L.A. Poker Classic Unique Opening Event Draws Sizeable Field
Poker tournament participation has recently been holding steady or, in some cases, even showing a decline in many American casinos. The opening event of this year’s L.A. Poker Classic has bucked this trend.
The L.A. Poker Classic, held annually at the Commerce Casino in Los Angeles, is recognized as one of the preeminent tournament events on the yearly schedule. It opened up play on January 20th with one of the more unusual events on its 51 tournament slate. The $300 buy in No Limit Hold’em event featured a guaranteed $1 million prize pool, which automatically ensures that a deep field will contend for the championship. Tournament director Matt Savage, who has been lauded for his tweaking of tournaments since he took over as the main man at the Commerce last year, had another surprise in store for the Commerce contestants.
For the opening tournament, Savage scheduled four Day Ones and. Players who were eliminated on any of the first three Day Ones could enter again. With the ability to reenter the tournament, players were highly aggressive over the first three days of competition. Savage’s innovation for the first event on the L.A. Poker Classic schedule led to one of the largest tournament fields outside of a World Series of Poker (WSOP) event in history.
After the carnage of the first four days was completed, a total of 3,791 “unique” players had entered the event, according to a Tweet from Savage. Of those original entries, another 2,083 buy ins were received from players who had been eliminated, but felt they still had a chance at taking down the tournament. When Day Two of the tournament began on Sunday, 5,847 buy ins were recorded, eclipsing the guarantee by over $754,000.
With 3,791 players into the tournament, 540 took away at least $600 for their troubles; however, the majority of the prize pool was divvied up on Day Two. The 72 players who survived the first four days would earn a minimum of $1,980 for their efforts. Leading the way was Tim Telesio of Moreno Valley, California, but he was hotly pursued by several top Los Angeles pros such as Michael Woo, Cuong Nguyen, and Gevork Kasabyan.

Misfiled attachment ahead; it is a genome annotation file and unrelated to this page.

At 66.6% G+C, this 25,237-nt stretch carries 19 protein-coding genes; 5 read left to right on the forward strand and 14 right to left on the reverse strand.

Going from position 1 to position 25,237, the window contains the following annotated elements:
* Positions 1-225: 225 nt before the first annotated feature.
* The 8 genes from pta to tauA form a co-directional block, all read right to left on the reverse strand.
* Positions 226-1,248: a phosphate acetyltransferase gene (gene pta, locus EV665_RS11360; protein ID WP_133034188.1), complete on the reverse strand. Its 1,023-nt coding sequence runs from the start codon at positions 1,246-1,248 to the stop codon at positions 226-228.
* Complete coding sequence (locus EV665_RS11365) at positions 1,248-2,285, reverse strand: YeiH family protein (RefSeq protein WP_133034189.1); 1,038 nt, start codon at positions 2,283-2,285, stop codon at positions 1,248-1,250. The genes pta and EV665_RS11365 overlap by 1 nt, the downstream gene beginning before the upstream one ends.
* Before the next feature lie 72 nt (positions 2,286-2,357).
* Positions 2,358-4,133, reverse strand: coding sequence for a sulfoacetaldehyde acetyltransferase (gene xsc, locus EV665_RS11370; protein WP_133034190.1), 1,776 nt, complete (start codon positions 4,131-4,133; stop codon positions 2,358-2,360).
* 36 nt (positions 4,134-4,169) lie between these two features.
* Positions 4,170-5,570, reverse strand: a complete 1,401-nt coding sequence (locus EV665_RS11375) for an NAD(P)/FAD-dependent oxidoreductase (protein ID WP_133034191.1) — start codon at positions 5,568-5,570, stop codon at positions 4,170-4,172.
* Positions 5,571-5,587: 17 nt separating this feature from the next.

The battle for the final table raged well into Monday morning. Nguyen and Kasabyan were victims of the early action on Sunday, but Woo was able to drive to the final table and finished in sixth place. Taking the championship early on Monday was Darrell Cain, who started the day in 25th place. Cain, who calls Sacramento home, was able to defeat Rocky River, Ohio’s Michael Blocksidge in heads-up action to win the “Bronco Buster” trophy (based on the Frederic Remington bronze statue of the same name) and the first place prize of $363,936.
Savage’s innovative tournaments will not be limited to just the opening event of this year’s L.A. Poker Classic. In an attempt to cater to players of all disciplines of poker, Savage has brought such games as Badugi, Chinese Poker, and an Eight-Game Mixed event to center stage at the Commerce during the L.A. Poker Classic. Perhaps Savage’s best innovation, however, is the Ironman Tournament.
The Ironman Tournament, which will be played on February 21st, is a creation from what some would say is the more sadistic side of Savage’s mind. In the $2,000 event, there are no breaks, whether for personal reasons or meals. A player can leave the table at any time, but the player continues to be dealt and blinds are posted appropriately. Play continues until a champion is determined, with the winner taking 50% of the prize pool and a seat into the World Poker Tour (WPT) L.A. Poker Classic Championship Event. No deals are allowed and a security guard stationed outside of the restroom ensures that everyone washes their hands.
The innovative Ironman Tournament was a success when it was unveiled last September. Savage debuted the concept during last year’s Commerce Casino Hold’em Series and 64 players took to the felt for the tournament. After over 19 hours of play, Brett Radin walked away with the $51,160 first prize, defeating a field that included 2009 CardPlayer Player of the Year Eric “basebaldy” Baldwin, Gavin Griffin, Matt “mattg1983” Graham, and defending WPT L.A. Poker Championship winner Cornel Andrew Cimpan.
Savage’s reputation for staging the best poker tournaments in the game today, as well as his innovative game creations, should have the L.A. Poker Classic on the minds of anyone connected to the poker world. The tournament schedule currently in action continues play through the month of February and will end the first week of March with the completion of the WPT Championship Event.
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